The state has an enormous challenge in addressing a federal court order related to mental health care, but pulling treatment resources out of communities can’t be part of the solution.
Call it unintended consequences or poor planning, but if the state Legislature doesn’t offer counties relief from witless penalties, mental health care services will suffer and nobody will benefit.
The genesis of this conundrum can be traced to 2014 when a federal court ruled that the civil rights of criminal defendants suspected of mental illnesses were being violated because they were not being evaluated in a timely manner.
Instead, many people were being warehoused in jails, often in solitary confinement, for weeks and months before getting an evaluation to determine whether they were competent to stand trial.
Everyone agrees that this situation needed to be remedied, and the state has spent millions more on evaluators and state hospital beds.
But one consequence of this improvement is that more patients move from the criminal side of the system to the civil side when it’s determined they need longer stays – as much as six times longer – before reaching competence.
As civil patients, they are the responsibility of their county’s behavioral health organization. Each organization is given an allotment of beds at the state hospitals, and if they exceed the quota, they are penalized. As evaluations sped up, it became more difficult to manage bed allotments.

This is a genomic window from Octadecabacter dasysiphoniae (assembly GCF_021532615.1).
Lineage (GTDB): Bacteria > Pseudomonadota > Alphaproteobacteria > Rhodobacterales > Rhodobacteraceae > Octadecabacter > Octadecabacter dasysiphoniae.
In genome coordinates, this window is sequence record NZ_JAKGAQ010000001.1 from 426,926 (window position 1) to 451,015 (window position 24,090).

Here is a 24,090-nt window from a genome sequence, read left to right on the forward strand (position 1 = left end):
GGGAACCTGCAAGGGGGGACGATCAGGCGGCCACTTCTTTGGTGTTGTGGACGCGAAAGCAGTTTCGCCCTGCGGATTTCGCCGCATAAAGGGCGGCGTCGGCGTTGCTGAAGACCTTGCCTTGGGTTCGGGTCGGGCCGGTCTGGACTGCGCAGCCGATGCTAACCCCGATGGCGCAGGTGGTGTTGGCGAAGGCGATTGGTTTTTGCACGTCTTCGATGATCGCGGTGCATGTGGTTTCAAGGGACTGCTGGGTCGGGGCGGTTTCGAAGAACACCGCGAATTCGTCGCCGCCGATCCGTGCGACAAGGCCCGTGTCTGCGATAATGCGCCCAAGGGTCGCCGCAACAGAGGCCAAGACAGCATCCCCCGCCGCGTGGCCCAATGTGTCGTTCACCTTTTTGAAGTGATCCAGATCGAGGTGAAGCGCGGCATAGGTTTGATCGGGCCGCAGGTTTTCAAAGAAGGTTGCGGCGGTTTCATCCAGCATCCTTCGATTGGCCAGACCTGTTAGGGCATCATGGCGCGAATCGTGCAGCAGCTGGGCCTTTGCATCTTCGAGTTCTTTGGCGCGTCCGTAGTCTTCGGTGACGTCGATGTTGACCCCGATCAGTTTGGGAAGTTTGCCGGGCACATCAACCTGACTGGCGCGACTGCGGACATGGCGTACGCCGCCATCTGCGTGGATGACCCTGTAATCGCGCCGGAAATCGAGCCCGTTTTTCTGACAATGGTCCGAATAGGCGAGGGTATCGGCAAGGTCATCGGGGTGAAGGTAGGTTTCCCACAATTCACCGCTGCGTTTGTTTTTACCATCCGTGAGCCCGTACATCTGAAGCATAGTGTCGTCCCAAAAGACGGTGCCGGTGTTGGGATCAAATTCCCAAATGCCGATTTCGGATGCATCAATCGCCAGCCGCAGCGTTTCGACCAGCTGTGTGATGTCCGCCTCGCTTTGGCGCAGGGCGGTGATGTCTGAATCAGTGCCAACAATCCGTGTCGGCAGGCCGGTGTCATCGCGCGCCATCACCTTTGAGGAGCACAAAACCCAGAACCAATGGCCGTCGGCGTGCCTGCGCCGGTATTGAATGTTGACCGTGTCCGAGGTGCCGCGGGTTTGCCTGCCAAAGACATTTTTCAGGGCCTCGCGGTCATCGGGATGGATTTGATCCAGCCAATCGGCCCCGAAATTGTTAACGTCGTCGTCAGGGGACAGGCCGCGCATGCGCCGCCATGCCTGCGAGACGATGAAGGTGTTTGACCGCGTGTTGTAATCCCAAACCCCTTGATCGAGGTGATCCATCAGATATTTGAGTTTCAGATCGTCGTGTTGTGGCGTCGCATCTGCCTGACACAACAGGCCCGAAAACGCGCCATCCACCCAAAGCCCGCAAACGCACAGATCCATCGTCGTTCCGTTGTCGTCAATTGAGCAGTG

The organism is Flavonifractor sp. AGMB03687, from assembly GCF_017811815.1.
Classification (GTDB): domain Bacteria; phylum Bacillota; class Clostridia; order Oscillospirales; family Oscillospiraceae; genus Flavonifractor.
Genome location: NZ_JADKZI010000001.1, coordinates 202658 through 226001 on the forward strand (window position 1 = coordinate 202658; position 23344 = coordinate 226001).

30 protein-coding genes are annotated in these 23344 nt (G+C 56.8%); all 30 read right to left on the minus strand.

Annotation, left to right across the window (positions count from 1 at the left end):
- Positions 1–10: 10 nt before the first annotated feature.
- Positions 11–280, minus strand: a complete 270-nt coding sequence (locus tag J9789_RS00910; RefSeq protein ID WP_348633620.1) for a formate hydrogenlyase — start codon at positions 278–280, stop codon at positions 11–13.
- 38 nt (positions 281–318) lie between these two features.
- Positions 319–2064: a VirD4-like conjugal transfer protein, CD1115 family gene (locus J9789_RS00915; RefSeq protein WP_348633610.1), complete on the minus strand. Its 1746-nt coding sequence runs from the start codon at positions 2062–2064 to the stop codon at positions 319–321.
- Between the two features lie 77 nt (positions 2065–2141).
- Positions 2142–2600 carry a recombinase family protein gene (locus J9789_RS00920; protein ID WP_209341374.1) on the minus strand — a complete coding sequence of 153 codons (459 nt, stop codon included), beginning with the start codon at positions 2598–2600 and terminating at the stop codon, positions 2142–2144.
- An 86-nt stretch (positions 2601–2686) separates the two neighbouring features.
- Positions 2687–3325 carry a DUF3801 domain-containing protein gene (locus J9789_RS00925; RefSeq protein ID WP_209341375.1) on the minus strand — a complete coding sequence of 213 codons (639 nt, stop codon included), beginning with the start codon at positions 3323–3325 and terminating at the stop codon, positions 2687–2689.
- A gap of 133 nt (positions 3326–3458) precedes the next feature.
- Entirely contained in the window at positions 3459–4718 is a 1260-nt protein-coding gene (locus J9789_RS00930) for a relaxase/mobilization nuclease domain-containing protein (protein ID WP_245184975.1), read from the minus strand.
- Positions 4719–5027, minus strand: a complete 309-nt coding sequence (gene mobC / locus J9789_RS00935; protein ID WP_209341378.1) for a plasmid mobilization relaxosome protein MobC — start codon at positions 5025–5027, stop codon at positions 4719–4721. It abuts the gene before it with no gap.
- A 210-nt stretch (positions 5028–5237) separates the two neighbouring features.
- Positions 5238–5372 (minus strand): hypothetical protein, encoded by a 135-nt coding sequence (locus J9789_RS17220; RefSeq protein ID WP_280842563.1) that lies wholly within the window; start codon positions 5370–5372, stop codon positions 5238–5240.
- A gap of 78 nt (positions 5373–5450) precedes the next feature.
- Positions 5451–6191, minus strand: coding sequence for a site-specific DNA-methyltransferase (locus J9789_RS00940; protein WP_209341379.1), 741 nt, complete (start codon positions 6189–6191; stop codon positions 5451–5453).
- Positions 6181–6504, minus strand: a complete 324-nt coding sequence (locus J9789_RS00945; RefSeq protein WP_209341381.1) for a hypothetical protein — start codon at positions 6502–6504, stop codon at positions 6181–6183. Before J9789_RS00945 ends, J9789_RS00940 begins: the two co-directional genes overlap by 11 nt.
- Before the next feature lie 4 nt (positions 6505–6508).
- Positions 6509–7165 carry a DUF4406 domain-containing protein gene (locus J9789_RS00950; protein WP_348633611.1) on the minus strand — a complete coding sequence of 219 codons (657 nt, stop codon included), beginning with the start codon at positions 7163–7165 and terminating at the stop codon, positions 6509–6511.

Spokane County paid Eastern State Hospital about $76,000 in 2014, and the penalties kept growing as the need for civil beds grew. For the first half of this year, the county’s penalties are projected to be about $1.5 million. If this continues, the county estimates penalties could rise to between $3 million and $6 million in the next fiscal year.
Penalties must be paid with non-Medicaid funds. The Spokane County Regional Behavioral Health Organization, which covers seven Eastern Washington counties, has an annual budget of $12 million for non-Medicaid services. So anywhere from one-quarter to one-half of that budget could be blown on penalties.
As a result, the county informed Frontier Behavioral Health that it will lose $1.6 million in funding for non-Medicaid services.
Taking huge chunks of money from mental health services makes no sense.
County commissioners and behavioral health officials are asking the state Legislature to waive the penalties for two years and to conduct a review of the consequences from the federal court ruling.
State Sens. Shelly Short, R-Addy, and Andy Billig, D-Spokane, are aware of the issue and are optimistic about a solution.
Let’s hope so, because nobody is being served by the penalties.